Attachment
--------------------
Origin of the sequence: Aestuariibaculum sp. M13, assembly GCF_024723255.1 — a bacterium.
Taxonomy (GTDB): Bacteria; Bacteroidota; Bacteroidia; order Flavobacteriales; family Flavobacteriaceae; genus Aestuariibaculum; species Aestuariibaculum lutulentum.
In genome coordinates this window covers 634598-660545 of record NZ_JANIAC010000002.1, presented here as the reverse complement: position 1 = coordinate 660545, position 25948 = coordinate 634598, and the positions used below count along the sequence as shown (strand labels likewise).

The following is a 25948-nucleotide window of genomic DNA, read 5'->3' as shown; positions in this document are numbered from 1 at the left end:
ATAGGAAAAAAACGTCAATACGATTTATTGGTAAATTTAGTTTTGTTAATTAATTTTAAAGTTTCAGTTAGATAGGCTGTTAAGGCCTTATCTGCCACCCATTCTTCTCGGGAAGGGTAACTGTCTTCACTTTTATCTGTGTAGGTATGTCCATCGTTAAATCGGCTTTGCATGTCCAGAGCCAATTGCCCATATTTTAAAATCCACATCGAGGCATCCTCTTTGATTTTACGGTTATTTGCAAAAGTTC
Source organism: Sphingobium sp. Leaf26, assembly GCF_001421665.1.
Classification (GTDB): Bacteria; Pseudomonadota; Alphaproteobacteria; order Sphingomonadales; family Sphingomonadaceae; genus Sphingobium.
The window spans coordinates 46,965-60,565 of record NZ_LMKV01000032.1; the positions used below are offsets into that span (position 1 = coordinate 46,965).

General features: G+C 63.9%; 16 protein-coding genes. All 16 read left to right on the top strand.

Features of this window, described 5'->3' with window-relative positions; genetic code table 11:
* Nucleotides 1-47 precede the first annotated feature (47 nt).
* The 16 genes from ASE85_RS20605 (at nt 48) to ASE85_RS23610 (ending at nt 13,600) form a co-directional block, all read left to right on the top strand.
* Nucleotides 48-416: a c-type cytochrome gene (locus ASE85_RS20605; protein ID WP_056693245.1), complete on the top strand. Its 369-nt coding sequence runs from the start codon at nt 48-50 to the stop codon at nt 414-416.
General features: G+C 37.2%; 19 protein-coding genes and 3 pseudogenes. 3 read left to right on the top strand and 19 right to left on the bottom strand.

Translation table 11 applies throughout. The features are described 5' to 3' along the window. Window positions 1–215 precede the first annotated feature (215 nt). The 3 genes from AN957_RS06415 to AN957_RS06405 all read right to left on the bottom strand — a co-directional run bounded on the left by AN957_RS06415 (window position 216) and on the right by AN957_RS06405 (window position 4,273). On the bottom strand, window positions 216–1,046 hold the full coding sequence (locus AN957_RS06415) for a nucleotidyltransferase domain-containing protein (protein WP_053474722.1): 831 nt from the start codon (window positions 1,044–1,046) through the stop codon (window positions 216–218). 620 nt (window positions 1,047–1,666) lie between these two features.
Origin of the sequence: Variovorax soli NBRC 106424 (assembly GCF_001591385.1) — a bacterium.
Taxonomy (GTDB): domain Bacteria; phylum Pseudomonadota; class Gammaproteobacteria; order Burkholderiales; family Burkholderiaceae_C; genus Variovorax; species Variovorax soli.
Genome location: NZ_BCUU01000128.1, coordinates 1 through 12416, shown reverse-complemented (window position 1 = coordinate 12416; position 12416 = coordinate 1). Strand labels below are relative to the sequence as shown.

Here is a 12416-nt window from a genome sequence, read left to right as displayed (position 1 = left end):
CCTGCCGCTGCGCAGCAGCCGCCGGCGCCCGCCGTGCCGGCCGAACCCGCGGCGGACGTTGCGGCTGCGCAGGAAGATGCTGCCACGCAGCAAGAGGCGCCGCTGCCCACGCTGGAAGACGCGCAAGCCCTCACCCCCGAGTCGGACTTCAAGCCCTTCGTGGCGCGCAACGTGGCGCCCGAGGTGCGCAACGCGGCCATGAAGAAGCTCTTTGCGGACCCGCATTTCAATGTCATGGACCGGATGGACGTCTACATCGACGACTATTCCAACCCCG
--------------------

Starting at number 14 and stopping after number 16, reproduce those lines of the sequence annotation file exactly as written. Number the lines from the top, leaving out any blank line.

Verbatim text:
General features: G+C 37.2%; 19 protein-coding genes and 3 pseudogenes. 3 read left to right on the top strand and 19 right to left on the bottom strand.

Translation table 11 applies throughout. The features are described 5' to 3' along the window. Window positions 1–215 precede the first annotated feature (215 nt). The 3 genes from AN957_RS06415 to AN957_RS06405 all read right to left on the bottom strand — a co-directional run bounded on the left by AN957_RS06415 (window position 216) and on the right by AN957_RS06405 (window position 4,273). On the bottom strand, window positions 216–1,046 hold the full coding sequence (locus AN957_RS06415) for a nucleotidyltransferase domain-containing protein (protein WP_053474722.1): 831 nt from the start codon (window positions 1,044–1,046) through the stop codon (window positions 216–218). 620 nt (window positions 1,047–1,666) lie between these two features.
Origin of the sequence: Variovorax soli NBRC 106424 (assembly GCF_001591385.1) — a bacterium.